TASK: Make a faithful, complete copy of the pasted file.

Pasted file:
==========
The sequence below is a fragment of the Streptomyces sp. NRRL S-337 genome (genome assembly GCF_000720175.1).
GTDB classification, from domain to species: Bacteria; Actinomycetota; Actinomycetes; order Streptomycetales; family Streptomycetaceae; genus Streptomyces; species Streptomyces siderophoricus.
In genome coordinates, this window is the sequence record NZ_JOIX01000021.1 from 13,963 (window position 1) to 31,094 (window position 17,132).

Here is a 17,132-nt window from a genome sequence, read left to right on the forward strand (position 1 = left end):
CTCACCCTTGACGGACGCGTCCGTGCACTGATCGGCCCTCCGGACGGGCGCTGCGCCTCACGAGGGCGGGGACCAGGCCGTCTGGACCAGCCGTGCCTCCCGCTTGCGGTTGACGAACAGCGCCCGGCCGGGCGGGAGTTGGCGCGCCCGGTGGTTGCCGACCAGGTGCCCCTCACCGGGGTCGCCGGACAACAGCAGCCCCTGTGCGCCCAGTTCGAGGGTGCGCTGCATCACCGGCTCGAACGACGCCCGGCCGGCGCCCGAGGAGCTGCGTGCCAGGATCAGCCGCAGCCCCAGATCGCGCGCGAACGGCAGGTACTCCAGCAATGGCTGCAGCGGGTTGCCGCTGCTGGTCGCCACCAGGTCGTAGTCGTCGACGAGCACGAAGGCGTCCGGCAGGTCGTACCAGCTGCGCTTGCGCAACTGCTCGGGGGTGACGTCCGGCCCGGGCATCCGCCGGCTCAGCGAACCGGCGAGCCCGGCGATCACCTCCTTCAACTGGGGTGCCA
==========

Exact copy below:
The sequence below is a fragment of the Streptomyces sp. NRRL S-337 genome (genome assembly GCF_000720175.1).
GTDB classification, from domain to species: Bacteria; Actinomycetota; Actinomycetes; order Streptomycetales; family Streptomycetaceae; genus Streptomyces; species Streptomyces siderophoricus.
In genome coordinates, this window is the sequence record NZ_JOIX01000021.1 from 13,963 (window position 1) to 31,094 (window position 17,132).

Here is a 17,132-nt window from a genome sequence, read left to right on the forward strand (position 1 = left end):
CTCACCCTTGACGGACGCGTCCGTGCACTGATCGGCCCTCCGGACGGGCGCTGCGCCTCACGAGGGCGGGGACCAGGCCGTCTGGACCAGCCGTGCCTCCCGCTTGCGGTTGACGAACAGCGCCCGGCCGGGCGGGAGTTGGCGCGCCCGGTGGTTGCCGACCAGGTGCCCCTCACCGGGGTCGCCGGACAACAGCAGCCCCTGTGCGCCCAGTTCGAGGGTGCGCTGCATCACCGGCTCGAACGACGCCCGGCCGGCGCCCGAGGAGCTGCGTGCCAGGATCAGCCGCAGCCCCAGATCGCGCGCGAACGGCAGGTACTCCAGCAATGGCTGCAGCGGGTTGCCGCTGCTGGTCGCCACCAGGTCGTAGTCGTCGACGAGCACGAAGGCGTCCGGCAGGTCGTACCAGCTGCGCTTGCGCAACTGCTCGGGGGTGACGTCCGGCCCGGGCATCCGCCGGCTCAGCGAACCGGCGAGCCCGGCGATCACCTCCTTCAACTGGGGTGCCA